Flaming Classics


by Caden Mark Gardner

Kenneth Anger’s experimental films were a cocktail of pop and subversion. A child of Hollywood, he became a pioneer and forefather to the music video, queer cinema, and avant-garde cinema of the latter 20th century.  Whether it was dealing with the occult (Invocation of My Demon Brother) or homoerotic gazing towards men in leather jackets while playing rock music over those images (Scorpio Rising), Anger pushed the envelope. This fearlessness was present from the very start with Fireworks, a film he made at the age of twenty on a weekend while his parents were away from home.

A surreal, homoerotic poem of queer desire and sadomasochism, Fireworks was unchartered territory for its time. It straddles and intersects with the realities of being gay in post-World War II America—a time in which being gay was largely illegal, with screenings of Fireworks years after its release resulting in arrests and lawsuits for theaters that played the film—and features open lusting over hyper-masculine, All-American sailors.

Anger films the sailors’ beautiful godlike bodies with a powerful, smoldering sheen in their white sailor uniforms contrasted in the spaces of dark, black night. An undeniable visual inspiration for Anger was French filmmaker Jean Cocteau in its dreamlike quality, the contrasts of night and day, black and white. Fireworks, however, is grounded by social reality. “Inflammable desires dampened by day under the cold water of consciousness are ignited that night by the libertarian matches of sleep, and burst forth in showers of shimmering incandescence,” Anger would state in a prologue he added to later prints of the film. For his character in Fireworks, dreaming while sleeping and bottling up desire is the only outlet, and yet society’s standards cannot help but encroach.

Anger and gay men of his era had limited images available to them that were about same-sex desire for men. However, in Fireworks’ release year of 1947, there was something in the air for homosexual artists who came of age during World War II and were, albeit discretely, putting out images and works that presented the male form as desirable for homosexual consumers.

Jean Genet anonymously published the novel Querelle de Brest (later adapted by Rainer Werner Fassbinder as Querelle), about a bisexual prostitute who lured sailors for sexual favors, ultimately murdering them to steal. Tom of Finland’s fetish art had unabashedly hyper-masculine forms of gay men, such as a 1947 Untitled print that has a sailor dancing in a tango with another man, giving each other loving glances. Photographer Bob Mizer had not yet published his legendary beefcake magazine Physique Pictorial, but in 1947 he was arrested and sentenced to six months in prison for mailing obscene material of homoerotic imagery (some of which included men wearing sailor caps and very little else) across the country. That same year, future Anger collaborator Dr. Alfred Kinsey founded the Institute of Sex Research at Indiana University, helping to de-stigmatize homosexuality through his groundbreaking research of the diversity of sexuality.

These cultural moments are merely coincidental but were in reaction to their time just after the war. World War II was a war full of patriotic propaganda for both the Axis and Allied Powers of a masculine ideal to celebrate and support. “A man in uniform” as an image of desire, a same-sex object of desire, still permeates in gay culture today.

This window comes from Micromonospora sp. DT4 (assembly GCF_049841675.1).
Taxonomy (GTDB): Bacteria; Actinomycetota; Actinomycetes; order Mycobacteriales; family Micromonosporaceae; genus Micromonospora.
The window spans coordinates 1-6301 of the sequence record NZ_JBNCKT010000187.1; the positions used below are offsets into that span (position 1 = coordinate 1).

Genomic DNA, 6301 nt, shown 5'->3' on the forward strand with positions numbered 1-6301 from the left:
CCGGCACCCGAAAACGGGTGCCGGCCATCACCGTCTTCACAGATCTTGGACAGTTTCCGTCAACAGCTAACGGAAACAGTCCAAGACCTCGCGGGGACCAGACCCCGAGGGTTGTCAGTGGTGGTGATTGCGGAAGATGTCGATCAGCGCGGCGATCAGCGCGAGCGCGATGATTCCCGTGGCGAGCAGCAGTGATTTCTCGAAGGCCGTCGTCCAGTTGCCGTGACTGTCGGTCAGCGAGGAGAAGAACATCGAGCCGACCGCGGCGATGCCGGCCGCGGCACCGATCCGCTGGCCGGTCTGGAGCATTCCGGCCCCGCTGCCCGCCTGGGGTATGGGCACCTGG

Of those gay artists, Anger inserted himself the most in his work. As the nameless protagonist in Fireworks, he contrasts his modest, slender form with these imposing sailor bodies that he sexually desires but is all too aware of their capabilities in crushing him. It is fantasy wrestling with nightmare and how these contrasts merge into a form of pleasure. There is brutal pummeling of which Anger is on the receiving end of, but even an early image of Anger in the arms of a sailor unconscious, a damsel in distress, suggests that being dominated by this sailor is something he wants. Fireworks is never too overly serious about its dream logic. Anger is quite playful, making erection jokes when his character appears to wake up with a hard-on. His meet cutes with sailors includes handstands, a lit up roman candle is a phallic stand-in for a seaman’s penis, and in the visceral depiction of innards being removed, it is not a heart that the viewer sees but a compass instead. Is it moral one or about navigating one’s desires? That is up to you.

Fireworks’ significance in the queer cinema canon and the countless works it inspired cannot be understated. The film’s subversive quality may seem tamer today when explicitness is afforded to contemporary queer films versus Anger’s heavily metaphorical imagery. Yet, Fireworks remains potent in portraying desires and dreams that linger in the minds of

queer men that came before and after him. “A dissatisfied dreamer awakes, goes out in the night seeking a `light’ and is drawn through the needle’s eye,” Anger said years later, recalling the film’s synopsis. “A dream of a dream, he returns to bed less empty than before.”

[SEAMEN / SEE MEN / SEMEN is featured along with five other film essays in the Club Jewel Box zine, commissioned as part of a special Flaming Classics event featuring numerous avant-garde shorts and features. You can read the rest here.]

Caden Mark Gardner is a freelance film writer based in Schenectady, NY. He is collaborating with fellow film critic Willow Maclay on the history of depiction and representation of transgender people in film for an upcoming book called Corpses, Fools, & Monsters: An Examination of Transgender Cinema.

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